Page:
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If you have a heterosexual relationship, you can identify that in public. If you have a homosexual relationship, it's controversial, but maybe. And if your relationship involves some kind of weird kink thing -- nobody wants to see or hear about that, keep it private.
Society is roughly a place for the normal. The assumption is that when people go out in public they consent to seeing normal things. They don't consent to seeing weird things -- that should be done in private where people can opt in or out.
So some process determines what presentations, activities, things, and ideas may be public and what ought to be private. What is this process?
I'm thinking of forming a science and tech society and have been thinking a lot about consent. The more things we consider private business, the more we can give people the option to consent or not, possibly reducing conflict. For example, should people's exposure to science happen only following consent? Would that make people happier about science?
I'm okay with that idea, I think people should have the freedom to pursue extreme kink and all sorts of weird things but some stuff should be kept out of the public eye
I feel like it's exceptionally difficult to adopt a standard for such things. I would support the idea that trans folk should be able to present however they want in public, but I remember the case of some Canadian teacher who wore absolutely enormous prosthetic breasts in public and in class and i don't feel like that was really appropriate.
I wish people could be trusted to have good intentions and exercise common sense around reasonability, but that's too much to ask our species haha
I think the process that determines these things is related to what is most helpful to the largest number of people. The things that society considers unacceptable is likely considered that way because of some trauama passed on from the previous generations. To protect oneself and others from further injury, certain things are resisted in some form another.
>I'm thinking of forming a science and tech society and have been thinking a lot about consent. The more things we consider private business, the more we can give people the option to consent or not, possibly reducing conflict. For example, should people's exposure to science happen only following consent? Would that make people happier about science?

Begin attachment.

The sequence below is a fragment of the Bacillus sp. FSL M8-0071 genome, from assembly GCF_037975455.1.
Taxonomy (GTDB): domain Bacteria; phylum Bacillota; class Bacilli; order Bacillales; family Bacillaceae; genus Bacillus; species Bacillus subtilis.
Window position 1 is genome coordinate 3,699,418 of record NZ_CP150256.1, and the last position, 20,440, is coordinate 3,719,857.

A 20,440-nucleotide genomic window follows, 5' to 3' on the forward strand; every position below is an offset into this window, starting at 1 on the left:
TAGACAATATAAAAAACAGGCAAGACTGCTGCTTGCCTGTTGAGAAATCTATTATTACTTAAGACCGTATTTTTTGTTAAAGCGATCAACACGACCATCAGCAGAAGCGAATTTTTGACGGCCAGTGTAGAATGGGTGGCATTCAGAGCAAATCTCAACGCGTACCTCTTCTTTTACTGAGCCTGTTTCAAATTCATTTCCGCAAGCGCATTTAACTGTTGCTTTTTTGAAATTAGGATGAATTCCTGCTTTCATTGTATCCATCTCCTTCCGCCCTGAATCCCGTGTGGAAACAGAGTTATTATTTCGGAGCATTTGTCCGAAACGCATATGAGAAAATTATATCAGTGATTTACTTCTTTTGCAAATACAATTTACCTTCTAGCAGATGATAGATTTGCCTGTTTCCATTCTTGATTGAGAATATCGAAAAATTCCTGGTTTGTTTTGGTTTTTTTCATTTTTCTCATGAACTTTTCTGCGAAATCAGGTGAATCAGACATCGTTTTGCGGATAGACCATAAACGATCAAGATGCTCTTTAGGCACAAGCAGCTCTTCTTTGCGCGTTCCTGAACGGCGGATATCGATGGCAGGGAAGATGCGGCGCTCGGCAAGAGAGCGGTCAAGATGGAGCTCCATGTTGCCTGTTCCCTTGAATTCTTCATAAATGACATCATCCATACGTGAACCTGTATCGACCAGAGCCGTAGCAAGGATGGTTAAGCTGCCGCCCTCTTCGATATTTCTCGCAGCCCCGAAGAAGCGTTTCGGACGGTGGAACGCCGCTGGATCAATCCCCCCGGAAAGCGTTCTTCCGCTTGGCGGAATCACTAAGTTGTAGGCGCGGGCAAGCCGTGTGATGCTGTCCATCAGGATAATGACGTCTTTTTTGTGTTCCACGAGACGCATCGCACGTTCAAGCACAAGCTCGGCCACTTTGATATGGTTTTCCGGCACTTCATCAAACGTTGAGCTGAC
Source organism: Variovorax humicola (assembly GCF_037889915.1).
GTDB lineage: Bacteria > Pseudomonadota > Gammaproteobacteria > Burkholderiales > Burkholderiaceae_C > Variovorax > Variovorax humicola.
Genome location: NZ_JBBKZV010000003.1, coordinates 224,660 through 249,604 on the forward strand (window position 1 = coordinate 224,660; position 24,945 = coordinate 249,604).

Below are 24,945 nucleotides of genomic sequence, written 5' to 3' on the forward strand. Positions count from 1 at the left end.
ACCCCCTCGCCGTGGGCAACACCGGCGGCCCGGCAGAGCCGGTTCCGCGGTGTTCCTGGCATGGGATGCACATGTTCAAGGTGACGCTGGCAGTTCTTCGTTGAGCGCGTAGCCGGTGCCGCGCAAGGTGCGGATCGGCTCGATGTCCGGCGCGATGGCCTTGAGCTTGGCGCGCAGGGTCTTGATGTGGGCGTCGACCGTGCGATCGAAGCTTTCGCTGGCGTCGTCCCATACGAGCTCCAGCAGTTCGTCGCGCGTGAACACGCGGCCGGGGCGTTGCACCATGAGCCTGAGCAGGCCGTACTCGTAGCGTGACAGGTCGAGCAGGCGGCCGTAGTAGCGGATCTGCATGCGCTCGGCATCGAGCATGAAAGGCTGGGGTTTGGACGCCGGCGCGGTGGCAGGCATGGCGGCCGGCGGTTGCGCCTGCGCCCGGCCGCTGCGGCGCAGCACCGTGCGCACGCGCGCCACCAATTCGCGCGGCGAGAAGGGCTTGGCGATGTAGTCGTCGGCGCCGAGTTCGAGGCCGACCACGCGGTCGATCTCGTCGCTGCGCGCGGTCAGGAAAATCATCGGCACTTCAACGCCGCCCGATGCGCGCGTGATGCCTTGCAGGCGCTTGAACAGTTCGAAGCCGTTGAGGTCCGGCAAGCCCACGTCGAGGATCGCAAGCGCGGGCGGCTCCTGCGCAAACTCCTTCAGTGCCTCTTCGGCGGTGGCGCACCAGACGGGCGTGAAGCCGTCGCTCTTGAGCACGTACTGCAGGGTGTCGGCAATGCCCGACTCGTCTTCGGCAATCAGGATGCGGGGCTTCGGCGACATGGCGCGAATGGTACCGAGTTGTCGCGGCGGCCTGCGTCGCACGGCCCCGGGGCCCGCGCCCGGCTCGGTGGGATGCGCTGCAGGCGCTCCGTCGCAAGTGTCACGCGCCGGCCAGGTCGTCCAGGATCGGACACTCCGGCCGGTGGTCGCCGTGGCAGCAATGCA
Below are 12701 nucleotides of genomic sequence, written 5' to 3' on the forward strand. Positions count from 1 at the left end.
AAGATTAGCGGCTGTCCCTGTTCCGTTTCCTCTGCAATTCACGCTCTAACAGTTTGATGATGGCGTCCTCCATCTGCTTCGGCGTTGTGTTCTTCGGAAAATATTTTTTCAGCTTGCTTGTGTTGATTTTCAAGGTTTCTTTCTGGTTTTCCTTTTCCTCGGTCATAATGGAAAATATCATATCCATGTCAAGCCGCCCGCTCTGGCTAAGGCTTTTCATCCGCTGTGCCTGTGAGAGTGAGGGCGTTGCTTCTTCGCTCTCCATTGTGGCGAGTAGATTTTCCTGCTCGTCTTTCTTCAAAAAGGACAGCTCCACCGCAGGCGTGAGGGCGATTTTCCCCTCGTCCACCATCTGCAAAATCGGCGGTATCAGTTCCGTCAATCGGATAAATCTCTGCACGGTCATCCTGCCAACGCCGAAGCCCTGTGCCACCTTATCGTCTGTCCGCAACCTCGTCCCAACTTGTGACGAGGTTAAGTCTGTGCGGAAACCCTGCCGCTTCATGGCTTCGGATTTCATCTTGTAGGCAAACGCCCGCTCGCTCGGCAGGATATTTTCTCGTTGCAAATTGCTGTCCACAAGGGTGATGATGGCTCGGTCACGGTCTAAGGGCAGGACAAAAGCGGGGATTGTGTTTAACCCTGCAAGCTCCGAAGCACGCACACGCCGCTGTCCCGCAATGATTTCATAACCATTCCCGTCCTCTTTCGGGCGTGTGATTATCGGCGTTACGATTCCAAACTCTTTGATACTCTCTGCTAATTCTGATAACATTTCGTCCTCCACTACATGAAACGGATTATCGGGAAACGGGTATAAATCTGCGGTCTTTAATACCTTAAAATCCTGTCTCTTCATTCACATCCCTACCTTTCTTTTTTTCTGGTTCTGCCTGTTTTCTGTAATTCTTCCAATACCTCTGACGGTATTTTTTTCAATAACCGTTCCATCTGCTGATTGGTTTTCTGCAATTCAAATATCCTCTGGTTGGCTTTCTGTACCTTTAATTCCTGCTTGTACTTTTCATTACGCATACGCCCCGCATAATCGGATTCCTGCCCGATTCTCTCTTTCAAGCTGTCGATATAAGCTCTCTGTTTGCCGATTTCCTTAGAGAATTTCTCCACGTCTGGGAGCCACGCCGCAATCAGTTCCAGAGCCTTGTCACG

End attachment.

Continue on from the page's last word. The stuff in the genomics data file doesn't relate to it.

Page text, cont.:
That sounds like a pretty good idea. If everyone's stuff, including potential new content, was private or restricted by default, they could simply choose what they wanted to be exposed to when they were ready to be experience it, rather than feel like they need to hurry up and get with the program, so-to-speak. Maybe this is where AI could come in, as it could make beneficial recommendations to a person (assuming privacy was the default, unlike how it usually is today).
>>12452>That sounds like a pretty good idea.
Thank you. I will seek to marginalize science to increase people's freedom of choice.>because of some trauama passed on from the previous generations
Maybe. If there were a lot of wars with native people, perhaps Native culture should be minimized in public. I guess it could be stuff like that. Well, we need to be sensitive and empathetic to past trauma.
I don't think that there's a real solution for the issue per se.
Either you destroy the freedoms of certain politically and religiously motivated people by preventing them from hurting their perceived enemies, or you grant those freedoms and therefore in term allow the liberties of those opposed enemies to die instead.
If a police officer sees a robber holding a gun to the head to a bank teller, the officer broadly speaking can either a)do nothing or b)shoot the robber. To be blunt about it. And either action will be, understandably, subject to intense criticism. And as well, also understandably, the police officer will be nervous and terrified to be in that anxious situation.
That's fair, but then most people would lament that the entire situation had to happen in the first place.
Similarly, doctors would celebrate a car crash victim successfully having a piece of a steering wheel or the like removed from their body and that individual walking around happily recovered, while at the same time lamenting that the person had their vehicle slammed into to begin with. Somebody with a cancerous tumor successfully removed would wish that they could've spent the entire hospital time with their families relaxing instead in the first place. And so on.